The odd back of beyond
FURTHERBEYOND Directed by Christine Molloy, Joe Lawlor. Starring Alan Howley, Jose Miguel Jimenez, Denise Gough. Club, IFI, Dublin, 97 min With this creative refusal to shoot a conventional biopic (Further Beyond ends with the opening credits to a film we haven’t quite seen) the film collective Desperate Optimists confirm their status as difficult blighters. But you would have trouble arguing that their tactics are without precedent. There is something of Lawrence Stern’s Tristram Shandy about the piece. Just as that 18th-century novel took endless discursions while deconstructing the form, Further Beyond refuses to settle down and be a conventional documentary. It is often frustrating. It is meant to be.
Dubliners Christine Molloy and Joe Lawlor, the two ends of Desperate Optimists’ pantomime horse, set themselves the task of making a film on Ambrose O’Higgins (near contemporary of Stern, incidentally). Born in 1720, he lived in Sligo and Meath before migrating to eventually become captain general of Chile.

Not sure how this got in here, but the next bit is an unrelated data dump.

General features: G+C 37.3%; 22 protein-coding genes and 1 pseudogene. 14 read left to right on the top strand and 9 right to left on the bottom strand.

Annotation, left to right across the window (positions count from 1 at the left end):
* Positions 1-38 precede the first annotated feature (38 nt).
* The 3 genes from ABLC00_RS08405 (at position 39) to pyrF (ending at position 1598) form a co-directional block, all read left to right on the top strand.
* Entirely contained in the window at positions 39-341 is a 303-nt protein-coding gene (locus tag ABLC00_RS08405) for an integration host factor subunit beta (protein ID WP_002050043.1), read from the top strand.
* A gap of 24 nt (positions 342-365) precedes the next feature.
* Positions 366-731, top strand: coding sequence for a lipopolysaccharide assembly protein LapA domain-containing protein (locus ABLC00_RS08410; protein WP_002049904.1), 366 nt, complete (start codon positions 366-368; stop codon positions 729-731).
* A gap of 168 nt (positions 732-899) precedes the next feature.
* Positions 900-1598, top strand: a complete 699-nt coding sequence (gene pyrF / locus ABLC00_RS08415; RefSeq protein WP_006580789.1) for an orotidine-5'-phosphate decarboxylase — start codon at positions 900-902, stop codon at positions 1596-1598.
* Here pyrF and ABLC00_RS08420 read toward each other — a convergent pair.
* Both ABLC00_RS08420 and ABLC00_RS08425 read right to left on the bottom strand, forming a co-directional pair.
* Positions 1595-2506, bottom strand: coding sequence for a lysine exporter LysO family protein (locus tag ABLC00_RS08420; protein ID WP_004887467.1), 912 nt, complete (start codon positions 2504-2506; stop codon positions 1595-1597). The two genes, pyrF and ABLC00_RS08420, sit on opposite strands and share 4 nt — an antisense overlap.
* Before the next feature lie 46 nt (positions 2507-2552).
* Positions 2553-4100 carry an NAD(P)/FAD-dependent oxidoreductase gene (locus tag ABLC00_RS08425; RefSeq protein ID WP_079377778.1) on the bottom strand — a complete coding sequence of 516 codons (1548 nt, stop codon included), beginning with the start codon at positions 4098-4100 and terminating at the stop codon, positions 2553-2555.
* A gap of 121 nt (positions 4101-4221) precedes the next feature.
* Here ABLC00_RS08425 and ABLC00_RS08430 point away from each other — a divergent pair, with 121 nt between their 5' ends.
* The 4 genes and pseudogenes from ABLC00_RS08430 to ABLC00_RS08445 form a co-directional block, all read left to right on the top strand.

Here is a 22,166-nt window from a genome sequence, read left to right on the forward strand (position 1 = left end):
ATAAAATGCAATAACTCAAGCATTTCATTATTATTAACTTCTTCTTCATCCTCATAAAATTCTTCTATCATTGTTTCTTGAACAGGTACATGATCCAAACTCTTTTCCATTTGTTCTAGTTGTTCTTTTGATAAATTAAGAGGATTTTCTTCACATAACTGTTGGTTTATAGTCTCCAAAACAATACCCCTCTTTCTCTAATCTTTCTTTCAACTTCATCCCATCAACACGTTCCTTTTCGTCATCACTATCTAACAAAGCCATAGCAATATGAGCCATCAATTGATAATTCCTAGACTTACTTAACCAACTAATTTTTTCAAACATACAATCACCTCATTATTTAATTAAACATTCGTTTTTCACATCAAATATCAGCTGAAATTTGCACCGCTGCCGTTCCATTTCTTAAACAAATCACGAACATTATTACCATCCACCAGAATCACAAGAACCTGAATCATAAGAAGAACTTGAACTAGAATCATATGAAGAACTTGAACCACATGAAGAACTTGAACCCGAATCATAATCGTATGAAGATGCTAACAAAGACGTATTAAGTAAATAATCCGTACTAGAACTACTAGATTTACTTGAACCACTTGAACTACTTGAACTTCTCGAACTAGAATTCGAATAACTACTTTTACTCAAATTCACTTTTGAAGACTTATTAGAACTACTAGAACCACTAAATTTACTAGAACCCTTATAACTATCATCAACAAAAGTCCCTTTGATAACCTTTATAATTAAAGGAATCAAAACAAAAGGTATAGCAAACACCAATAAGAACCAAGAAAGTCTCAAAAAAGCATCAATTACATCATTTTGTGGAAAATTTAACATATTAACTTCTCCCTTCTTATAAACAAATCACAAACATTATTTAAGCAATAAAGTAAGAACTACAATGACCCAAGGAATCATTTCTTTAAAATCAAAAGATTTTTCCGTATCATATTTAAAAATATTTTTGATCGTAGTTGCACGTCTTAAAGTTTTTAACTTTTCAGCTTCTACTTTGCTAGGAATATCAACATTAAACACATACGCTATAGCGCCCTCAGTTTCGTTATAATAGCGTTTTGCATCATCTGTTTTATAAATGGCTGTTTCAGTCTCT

But would it not make more sense to focus on his son? Bernardo O’Higgins was a key leader of the rebellion that freed Chile from Spanish colonialism. There’s your story. Right? The Optimists ask themselves that very question and can’t fully explain why they’ve decided to focus on the dad.
Not that much focusing gets done. In the opening sections, the film-makers conclude that the biopic is one of the genres that cause them unease. We then meet the two voiceover artists, one male, one female, who will narrate the film. The man worries about his billing before discussing the history of his art. An older woman stands in for the actress Sylvia Sydney, a Bronx-born actress who was in the first film to ever use voiceover. The older woman is (or is announced to be) the Bronxborn mother of Joe Lawlor (coincidence?). So it goes.
We apologise for the unsightly parentheses, but no film this season better suits parenthetical discussion. Further Beyond packs in so many diversions that you half-expect it to groan with indigestion. There’s something here about On the Waterfront. We hear musings from Zen and the Art of Motorcycle Maintenance. It’s a small wonder the piece holds together so impressively. It’s a larger wonder that it proves to be strangely moving.